We’ve all know how job roles become obsolete overnight but this isn’t something new. Have you ever given thought how people would get up on time for work? I’ve never had a problem getting up for work. If I have to get up at 5am for work I get up at 5am, if I am travelling and have to be up at 2am then I just seem to wake at 2am. If everyone was a weird as myself then it would have put a very swift end to a fascinating but surely miserable job.
In the countryside getting up on time wasn’t so much of a problem when people would get up with the sun to main pursue agricultural duties but it was a completely different situation in the cities.
Until the 1970s in some areas, many workers were woken by the sound of a tap at their bedroom window. On the street outside, walking to their next customer’s house, would be a figure hold an extremely long stick or cane.
The “knocker upper” was a common sight in Britain, particularly in the northern mill towns, where people worked shifts, or in London where dockers kept unusual hours, ruled as they were by the inconstant tides.
While the standard implement was a long fishing rod-like stick, other methods were employed, such as soft hammers, rattles and even pea shooters.
Can you guess what the biggest problem knocker uppers faced? It was of course making sure workers did not get woken up for free.
“When knocking up began to be a regular trade, we used to rap or ring at the doors of our customers,” Mrs Waters, a knocker upper in the north of England told an intrigued reporter from Canada’s Huron Expositor newspaper in 1878.
“The public complained of being disturbed… by our loud rapping or ringing; and the knocker-up soon found out that while he knocked up one who paid him, he knocked up several on each side who did not,” she continued.
The solution they hit on was modifying a long stick, with which to tap on the bedrooms windows of their clients, loudly enough to wake up the intended but softly enough not to disturb the rest.
“They used to come down the street with their big, long poles,” remembers Paul Stafford, a 59-year-old artist who was raised above a shop in Oldham. I would sleep with my brother in the back room upstairs and my parents slept in the front. The knocker upper wouldn’t hang around either, just three or four taps and then he’d be off. We never heard it in the back, though it used to wake my father in the front.”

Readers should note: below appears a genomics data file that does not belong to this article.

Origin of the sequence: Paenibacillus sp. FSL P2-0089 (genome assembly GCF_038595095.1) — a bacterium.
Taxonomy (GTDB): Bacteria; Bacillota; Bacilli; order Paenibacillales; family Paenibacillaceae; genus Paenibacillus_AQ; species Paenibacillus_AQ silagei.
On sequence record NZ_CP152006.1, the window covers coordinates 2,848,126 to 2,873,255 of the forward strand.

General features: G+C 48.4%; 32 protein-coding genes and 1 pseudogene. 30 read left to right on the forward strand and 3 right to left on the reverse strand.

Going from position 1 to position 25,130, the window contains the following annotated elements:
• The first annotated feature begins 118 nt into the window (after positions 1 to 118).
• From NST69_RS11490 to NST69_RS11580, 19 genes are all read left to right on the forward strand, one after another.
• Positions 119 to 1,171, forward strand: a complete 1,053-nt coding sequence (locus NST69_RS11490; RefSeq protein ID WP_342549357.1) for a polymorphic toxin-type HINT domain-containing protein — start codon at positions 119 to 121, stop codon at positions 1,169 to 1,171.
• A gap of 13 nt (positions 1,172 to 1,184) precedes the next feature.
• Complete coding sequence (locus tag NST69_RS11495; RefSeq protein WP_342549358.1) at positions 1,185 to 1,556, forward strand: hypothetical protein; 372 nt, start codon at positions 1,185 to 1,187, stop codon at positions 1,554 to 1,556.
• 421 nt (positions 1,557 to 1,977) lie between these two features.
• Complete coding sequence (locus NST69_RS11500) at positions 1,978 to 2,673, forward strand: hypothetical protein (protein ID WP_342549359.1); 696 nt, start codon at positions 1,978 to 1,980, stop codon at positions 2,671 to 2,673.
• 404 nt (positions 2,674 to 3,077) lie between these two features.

The trade spread rapidly across the country, particularly in areas where poorly paid workers were required to work shifts but could not afford their own watches.
Charles Dickens references knocking up in Great Expectations as the orphaned character Pip explains…
“As I was sleepy before we were far away from the prison-ship, Joe took me on his back again and carried me home.
“He must have had a tiresome journey of it, for Mr Wopsle, being knocked up, was in such a very bad temper that if the Church had been thrown open, he would probably have excommunicated the whole expedition, beginning with Joe and myself.”
Robert Paul, the man who discovered the body of the Ripper’s first victim – Mary Nichols, described how the policeman he informed saw no reason to let it detain him from his knocking up duties, Mr Jones says.
“I saw [a policeman] in Church-row, just at the top of Buck’s-row, who was going round calling people up,” Mr Paul told the inquest. “And I told him what I had seen, and I asked him to come, but he did not say whether he should come or not. He continued calling the people up, which I thought was a great shame, after I had told him the woman was dead.”
Knocker uppers were not only confined to industrial cities. Caroline Jane Cousins – affectionately known as Granny Cousins – was born in Dorset in 1841 and became Poole’s last knocker upper, waking brewery workers each morning until retiring in 1918.
Another well known knocker upper was Mrs Bowers, of Greenfield Terrace in Sacriston, County Durham.
She was a familiar sight out on the streets with her dog Jack. She woke each day at 1am and left her warm bed to wake the miners on the early shift. She began knocking up during World War One and continued for many years, according to Beamish, the Living Museum of the North.
The trade also ran in families. Mary Smith, who used a pea shooter, was a well-known knocker upper in east London and her daughter, also called Mary, followed in her mother’s footsteps. The latter is widely believed to have been one of the capital’s last knocker uppers, according to Mr Jones. Mary used dried peas to wake her clients up and charged them sixpence a week for the privilege.
With the spread of electricity and affordable alarm clocks, however, knocking up had died out in most places by the 1940s and 1950s.
Yet it still continued in some pockets of industrial England until the early 1970s when finally everyone had access to cheap and reliable electricity and alarm clocks.
For another post relating to Beamish Museum see Visiting the home of Joseph Hedley whose murder in 1826 shook the world!
Or for a totally forgotten consequential tragedy of Jack The Ripper read Elizabeth and John Sodeaux – Two unintended victims of Jack The Ripper
Or for something a little creepy how about a peek at an abandoned Jack The Ripper mortuary I unexpectedly stumbled across in an East London cemetery!